Gum disease is the most common reason that patients lose their teeth. However, a lot of patients are not aware that they have gum disease, the problems it can cause if left untreated and how to prevent tooth decay.
Most people understand that consuming too much sugar will lead to tooth decay but not as many are aware that diabetes or having a dry mouth increases your chances of gum disease.
Gum disease can show itself in many ways, from swollen and bleeding gums in its early stages to loose teeth and recession in their later stages, eventually leading to tooth loss.
What Causes Gum Disease?
Gum disease starts when there is an unreasonably high, and growing, number of bacteria in your mouth. As the number of bacteria builds up, they attach themselves to the teeth at the level of the gums and is often referred to as plaque. If the bacteria are not brushed away, over time the minerals from your saliva will harden the plaque and turn it into calculus, or tartar. This hardened tartar cannot be brushed away with a toothbrush.
A build-up of plaque and tartar in the mouth will begin to irritate the gums, causing them to swell and bleed and lead to bad breath. At this early stage, gum disease is called gingivitis.
If left untreated, and allowed to progress, the gums begin to shrink back or recede over time, losing their grip on the teeth. As the gum shrinks back, so does the underlying bone and without the support of both structures, teeth will become loose. This more advanced stage of gum disease is called periodontitis.
How Can You Prevent Gum Disease?
There is a lot that you can do to prevent gum disease, including seeing our Cambridge hygienist.
Firstly, its really important that you maintain good oral hygiene at home – clean twice a day, use interdental brushes and/or floss and an alcohol-free mouthwash. It’s important to remove all trapped bacteria – especially the ones in hard-to-reach places like along the gum line or between teeth.
Smoking also increases the likelihood of you having gum disease, as well as the severity of the level of disease. So do stop smoking, and it’s one of the first things any dental professional will talk to you about if you are one. It also increases your risk of oral cancer.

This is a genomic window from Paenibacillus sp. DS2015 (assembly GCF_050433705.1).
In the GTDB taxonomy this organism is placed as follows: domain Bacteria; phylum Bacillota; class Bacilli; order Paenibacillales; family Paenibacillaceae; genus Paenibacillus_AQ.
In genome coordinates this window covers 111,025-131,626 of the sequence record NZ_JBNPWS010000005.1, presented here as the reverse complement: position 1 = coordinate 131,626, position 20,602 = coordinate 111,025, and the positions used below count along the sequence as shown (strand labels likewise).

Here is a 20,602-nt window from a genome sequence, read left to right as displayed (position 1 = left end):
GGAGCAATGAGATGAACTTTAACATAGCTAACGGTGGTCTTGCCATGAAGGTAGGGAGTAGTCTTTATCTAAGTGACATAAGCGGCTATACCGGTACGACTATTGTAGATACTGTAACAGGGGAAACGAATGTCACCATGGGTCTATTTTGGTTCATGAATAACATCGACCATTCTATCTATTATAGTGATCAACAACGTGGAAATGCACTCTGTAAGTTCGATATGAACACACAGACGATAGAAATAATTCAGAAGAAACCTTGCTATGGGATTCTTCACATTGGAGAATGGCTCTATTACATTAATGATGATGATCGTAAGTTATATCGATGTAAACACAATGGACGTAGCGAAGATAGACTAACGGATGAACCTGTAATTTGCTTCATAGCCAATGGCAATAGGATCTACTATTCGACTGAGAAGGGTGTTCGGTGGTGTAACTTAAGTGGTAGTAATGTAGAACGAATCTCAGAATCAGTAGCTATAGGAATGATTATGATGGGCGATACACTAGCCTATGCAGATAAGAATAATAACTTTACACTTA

It’s also important to control your blood sugar levels if you are diabetic – gum disease is more prevalent in diabetics and your gums are more susceptible to disease if it is poorly controlled.
How Can We Help You?
Several members of our team can help play an important role in the prevention and management of gum disease.
Have regular check-ups so the dentist can check the health of your gums regularly – they can identify if you have gum disease and take action to help you manage it if you do have it.
The hygienist is someone you should see regularly – at least every 4-6 months. They can get into all the hard-to-reach spaces to remove trapped plaque and calculus to ensure they do not irritate your gums. This is really important to help stabilise the health of your gums if you do suffer from gum disease, and probably the biggest thing you can do to prevent tooth loss. She can also educate you on how to best clean your teeth – how to brush and what additional tools to use to clean as well as you can.
See a gum specialist – a ‘periodontist’. At Cambridge Dental, we have a gum specialist who has lots of advanced training and experience in treating even the most severe cases of gum disease. You should be referred to one if you present with a high level of disease or if it cannot be managed by the dentist and hygienist alone.
We hope we have educated you on how to look after your gums and given you some advice on getting the best care. We have a gum care specialist on the team who can help you if you are suffering from gum disease. Call us at Cambridge Dental in Cambridge to arrange a consult with one of our team members today.